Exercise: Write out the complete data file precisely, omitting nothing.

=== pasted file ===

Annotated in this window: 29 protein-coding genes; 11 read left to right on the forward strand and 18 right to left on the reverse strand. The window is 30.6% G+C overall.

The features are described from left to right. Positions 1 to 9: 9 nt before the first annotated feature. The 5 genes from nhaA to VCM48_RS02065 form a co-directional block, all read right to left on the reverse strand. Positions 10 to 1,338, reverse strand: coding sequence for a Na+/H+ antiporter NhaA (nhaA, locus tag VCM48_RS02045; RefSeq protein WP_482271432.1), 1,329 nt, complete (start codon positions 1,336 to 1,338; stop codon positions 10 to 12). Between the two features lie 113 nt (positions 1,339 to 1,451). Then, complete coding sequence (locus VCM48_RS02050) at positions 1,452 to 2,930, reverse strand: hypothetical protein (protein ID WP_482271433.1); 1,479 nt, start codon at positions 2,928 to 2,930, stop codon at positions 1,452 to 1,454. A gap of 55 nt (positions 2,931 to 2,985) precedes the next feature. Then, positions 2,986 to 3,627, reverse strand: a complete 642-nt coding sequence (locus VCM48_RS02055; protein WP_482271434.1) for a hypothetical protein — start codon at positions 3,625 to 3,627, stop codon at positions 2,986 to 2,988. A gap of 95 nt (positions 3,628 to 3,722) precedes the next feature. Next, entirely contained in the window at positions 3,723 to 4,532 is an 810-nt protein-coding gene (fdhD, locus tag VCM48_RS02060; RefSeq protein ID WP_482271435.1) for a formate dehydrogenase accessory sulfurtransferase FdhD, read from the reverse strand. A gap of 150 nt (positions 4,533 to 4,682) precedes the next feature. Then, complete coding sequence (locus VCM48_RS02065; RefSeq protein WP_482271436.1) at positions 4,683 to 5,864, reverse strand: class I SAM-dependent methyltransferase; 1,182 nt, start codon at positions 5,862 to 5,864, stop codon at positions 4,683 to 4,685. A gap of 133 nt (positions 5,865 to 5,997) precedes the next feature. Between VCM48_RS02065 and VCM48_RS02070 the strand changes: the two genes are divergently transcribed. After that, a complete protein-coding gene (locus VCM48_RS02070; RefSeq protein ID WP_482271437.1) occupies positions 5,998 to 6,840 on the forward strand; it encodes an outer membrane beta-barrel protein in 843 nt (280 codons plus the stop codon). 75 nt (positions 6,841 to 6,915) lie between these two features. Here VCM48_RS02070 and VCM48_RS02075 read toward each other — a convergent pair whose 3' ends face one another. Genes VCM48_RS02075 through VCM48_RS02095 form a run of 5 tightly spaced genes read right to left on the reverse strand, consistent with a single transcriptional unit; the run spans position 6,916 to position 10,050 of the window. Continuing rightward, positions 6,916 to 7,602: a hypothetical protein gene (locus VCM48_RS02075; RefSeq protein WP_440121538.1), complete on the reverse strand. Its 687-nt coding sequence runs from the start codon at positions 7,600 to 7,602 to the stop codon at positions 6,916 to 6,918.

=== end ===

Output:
Annotated in this window: 29 protein-coding genes; 11 read left to right on the forward strand and 18 right to left on the reverse strand. The window is 30.6% G+C overall.

The features are described from left to right. Positions 1 to 9: 9 nt before the first annotated feature. The 5 genes from nhaA to VCM48_RS02065 form a co-directional block, all read right to left on the reverse strand. Positions 10 to 1,338, reverse strand: coding sequence for a Na+/H+ antiporter NhaA (nhaA, locus tag VCM48_RS02045; RefSeq protein WP_482271432.1), 1,329 nt, complete (start codon positions 1,336 to 1,338; stop codon positions 10 to 12). Between the two features lie 113 nt (positions 1,339 to 1,451). Then, complete coding sequence (locus VCM48_RS02050) at positions 1,452 to 2,930, reverse strand: hypothetical protein (protein ID WP_482271433.1); 1,479 nt, start codon at positions 2,928 to 2,930, stop codon at positions 1,452 to 1,454. A gap of 55 nt (positions 2,931 to 2,985) precedes the next feature. Then, positions 2,986 to 3,627, reverse strand: a complete 642-nt coding sequence (locus VCM48_RS02055; protein WP_482271434.1) for a hypothetical protein — start codon at positions 3,625 to 3,627, stop codon at positions 2,986 to 2,988. A gap of 95 nt (positions 3,628 to 3,722) precedes the next feature. Next, entirely contained in the window at positions 3,723 to 4,532 is an 810-nt protein-coding gene (fdhD, locus tag VCM48_RS02060; RefSeq protein ID WP_482271435.1) for a formate dehydrogenase accessory sulfurtransferase FdhD, read from the reverse strand. A gap of 150 nt (positions 4,533 to 4,682) precedes the next feature. Then, complete coding sequence (locus VCM48_RS02065; RefSeq protein WP_482271436.1) at positions 4,683 to 5,864, reverse strand: class I SAM-dependent methyltransferase; 1,182 nt, start codon at positions 5,862 to 5,864, stop codon at positions 4,683 to 4,685. A gap of 133 nt (positions 5,865 to 5,997) precedes the next feature. Between VCM48_RS02065 and VCM48_RS02070 the strand changes: the two genes are divergently transcribed. After that, a complete protein-coding gene (locus VCM48_RS02070; RefSeq protein ID WP_482271437.1) occupies positions 5,998 to 6,840 on the forward strand; it encodes an outer membrane beta-barrel protein in 843 nt (280 codons plus the stop codon). 75 nt (positions 6,841 to 6,915) lie between these two features. Here VCM48_RS02070 and VCM48_RS02075 read toward each other — a convergent pair whose 3' ends face one another. Genes VCM48_RS02075 through VCM48_RS02095 form a run of 5 tightly spaced genes read right to left on the reverse strand, consistent with a single transcriptional unit; the run spans position 6,916 to position 10,050 of the window. Continuing rightward, positions 6,916 to 7,602: a hypothetical protein gene (locus VCM48_RS02075; RefSeq protein WP_440121538.1), complete on the reverse strand. Its 687-nt coding sequence runs from the start codon at positions 7,600 to 7,602 to the stop codon at positions 6,916 to 6,918.